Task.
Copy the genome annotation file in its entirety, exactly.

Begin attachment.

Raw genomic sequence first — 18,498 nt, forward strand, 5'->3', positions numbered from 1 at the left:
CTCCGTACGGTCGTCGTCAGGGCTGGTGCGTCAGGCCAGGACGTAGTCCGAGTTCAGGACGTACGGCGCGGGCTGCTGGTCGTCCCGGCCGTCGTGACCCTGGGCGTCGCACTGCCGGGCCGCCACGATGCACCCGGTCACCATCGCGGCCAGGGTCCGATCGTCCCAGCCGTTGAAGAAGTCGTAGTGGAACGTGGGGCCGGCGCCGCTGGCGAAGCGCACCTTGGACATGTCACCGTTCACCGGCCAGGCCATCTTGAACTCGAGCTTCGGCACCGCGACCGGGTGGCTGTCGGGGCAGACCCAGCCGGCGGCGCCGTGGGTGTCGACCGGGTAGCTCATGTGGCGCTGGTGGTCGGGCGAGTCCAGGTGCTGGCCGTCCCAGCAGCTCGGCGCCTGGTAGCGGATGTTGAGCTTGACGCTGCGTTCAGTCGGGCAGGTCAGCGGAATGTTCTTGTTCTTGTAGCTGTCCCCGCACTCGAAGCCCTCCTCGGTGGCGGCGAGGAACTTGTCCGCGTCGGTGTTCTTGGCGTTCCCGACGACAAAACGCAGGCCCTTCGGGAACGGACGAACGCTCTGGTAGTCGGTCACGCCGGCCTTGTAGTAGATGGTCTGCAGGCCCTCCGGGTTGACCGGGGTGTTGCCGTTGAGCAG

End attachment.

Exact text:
Raw genomic sequence first — 18,498 nt, forward strand, 5'->3', positions numbered from 1 at the left:
CTCCGTACGGTCGTCGTCAGGGCTGGTGCGTCAGGCCAGGACGTAGTCCGAGTTCAGGACGTACGGCGCGGGCTGCTGGTCGTCCCGGCCGTCGTGACCCTGGGCGTCGCACTGCCGGGCCGCCACGATGCACCCGGTCACCATCGCGGCCAGGGTCCGATCGTCCCAGCCGTTGAAGAAGTCGTAGTGGAACGTGGGGCCGGCGCCGCTGGCGAAGCGCACCTTGGACATGTCACCGTTCACCGGCCAGGCCATCTTGAACTCGAGCTTCGGCACCGCGACCGGGTGGCTGTCGGGGCAGACCCAGCCGGCGGCGCCGTGGGTGTCGACCGGGTAGCTCATGTGGCGCTGGTGGTCGGGCGAGTCCAGGTGCTGGCCGTCCCAGCAGCTCGGCGCCTGGTAGCGGATGTTGAGCTTGACGCTGCGTTCAGTCGGGCAGGTCAGCGGAATGTTCTTGTTCTTGTAGCTGTCCCCGCACTCGAAGCCCTCCTCGGTGGCGGCGAGGAACTTGTCCGCGTCGGTGTTCTTGGCGTTCCCGACGACAAAACGCAGGCCCTTCGGGAACGGACGAACGCTCTGGTAGTCGGTCACGCCGGCCTTGTAGTAGATGGTCTGCAGGCCCTCCGGGTTGACCGGGGTGTTGCCGTTGAGCAG